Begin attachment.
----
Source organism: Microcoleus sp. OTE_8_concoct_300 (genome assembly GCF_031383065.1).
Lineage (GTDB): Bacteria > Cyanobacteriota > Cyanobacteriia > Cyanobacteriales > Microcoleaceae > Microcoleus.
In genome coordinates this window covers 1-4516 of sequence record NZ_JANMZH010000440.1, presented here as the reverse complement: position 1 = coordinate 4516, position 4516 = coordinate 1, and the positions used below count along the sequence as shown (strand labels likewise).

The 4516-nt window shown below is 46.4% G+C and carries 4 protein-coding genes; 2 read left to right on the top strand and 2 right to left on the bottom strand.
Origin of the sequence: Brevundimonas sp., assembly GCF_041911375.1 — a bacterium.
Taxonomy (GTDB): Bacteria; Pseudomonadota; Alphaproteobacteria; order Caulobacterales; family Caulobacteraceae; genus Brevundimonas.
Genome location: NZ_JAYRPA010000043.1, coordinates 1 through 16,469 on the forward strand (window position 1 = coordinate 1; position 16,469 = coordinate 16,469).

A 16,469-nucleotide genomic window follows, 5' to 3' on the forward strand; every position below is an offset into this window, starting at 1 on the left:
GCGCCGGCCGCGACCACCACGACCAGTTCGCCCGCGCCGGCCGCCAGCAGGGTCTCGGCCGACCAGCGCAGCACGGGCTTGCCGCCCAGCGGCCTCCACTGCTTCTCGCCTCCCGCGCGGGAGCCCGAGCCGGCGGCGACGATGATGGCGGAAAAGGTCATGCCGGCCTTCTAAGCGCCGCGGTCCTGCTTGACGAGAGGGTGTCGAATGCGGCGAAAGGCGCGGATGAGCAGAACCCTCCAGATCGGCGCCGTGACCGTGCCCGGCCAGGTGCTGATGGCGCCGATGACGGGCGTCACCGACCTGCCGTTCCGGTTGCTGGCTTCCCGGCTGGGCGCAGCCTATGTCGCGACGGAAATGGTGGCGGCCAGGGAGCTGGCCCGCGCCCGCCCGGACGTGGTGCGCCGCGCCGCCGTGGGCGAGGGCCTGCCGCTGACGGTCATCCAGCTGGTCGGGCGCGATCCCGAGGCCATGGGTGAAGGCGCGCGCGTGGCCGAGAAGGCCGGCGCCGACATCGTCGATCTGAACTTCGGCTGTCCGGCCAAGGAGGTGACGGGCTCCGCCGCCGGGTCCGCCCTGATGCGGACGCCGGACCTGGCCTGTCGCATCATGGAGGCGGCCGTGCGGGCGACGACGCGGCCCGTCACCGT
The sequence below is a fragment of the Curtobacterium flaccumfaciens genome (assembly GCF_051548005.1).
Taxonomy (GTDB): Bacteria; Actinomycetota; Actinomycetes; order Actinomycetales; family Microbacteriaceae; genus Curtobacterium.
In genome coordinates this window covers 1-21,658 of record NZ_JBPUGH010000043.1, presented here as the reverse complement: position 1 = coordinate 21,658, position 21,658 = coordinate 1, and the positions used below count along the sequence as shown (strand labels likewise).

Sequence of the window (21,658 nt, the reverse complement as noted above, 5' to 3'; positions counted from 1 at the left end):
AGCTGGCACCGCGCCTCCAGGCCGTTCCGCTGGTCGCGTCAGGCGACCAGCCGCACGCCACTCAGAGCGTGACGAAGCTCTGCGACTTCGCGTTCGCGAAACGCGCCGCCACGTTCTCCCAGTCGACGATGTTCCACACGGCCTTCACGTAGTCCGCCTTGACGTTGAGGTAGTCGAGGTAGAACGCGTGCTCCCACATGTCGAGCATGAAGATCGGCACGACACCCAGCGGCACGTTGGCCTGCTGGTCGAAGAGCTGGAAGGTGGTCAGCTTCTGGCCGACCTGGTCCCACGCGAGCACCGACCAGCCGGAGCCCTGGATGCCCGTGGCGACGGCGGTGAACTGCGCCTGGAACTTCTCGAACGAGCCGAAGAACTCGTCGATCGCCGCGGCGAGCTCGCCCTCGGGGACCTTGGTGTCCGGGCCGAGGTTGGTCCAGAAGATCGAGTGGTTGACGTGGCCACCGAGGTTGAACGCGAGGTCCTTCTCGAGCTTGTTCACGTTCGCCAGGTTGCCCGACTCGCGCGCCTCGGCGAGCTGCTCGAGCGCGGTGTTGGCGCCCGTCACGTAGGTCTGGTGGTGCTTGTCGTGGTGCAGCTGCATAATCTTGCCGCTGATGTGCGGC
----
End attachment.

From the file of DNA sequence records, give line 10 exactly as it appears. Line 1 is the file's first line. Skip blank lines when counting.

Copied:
The sequence below is a fragment of the Curtobacterium flaccumfaciens genome (assembly GCF_051548005.1).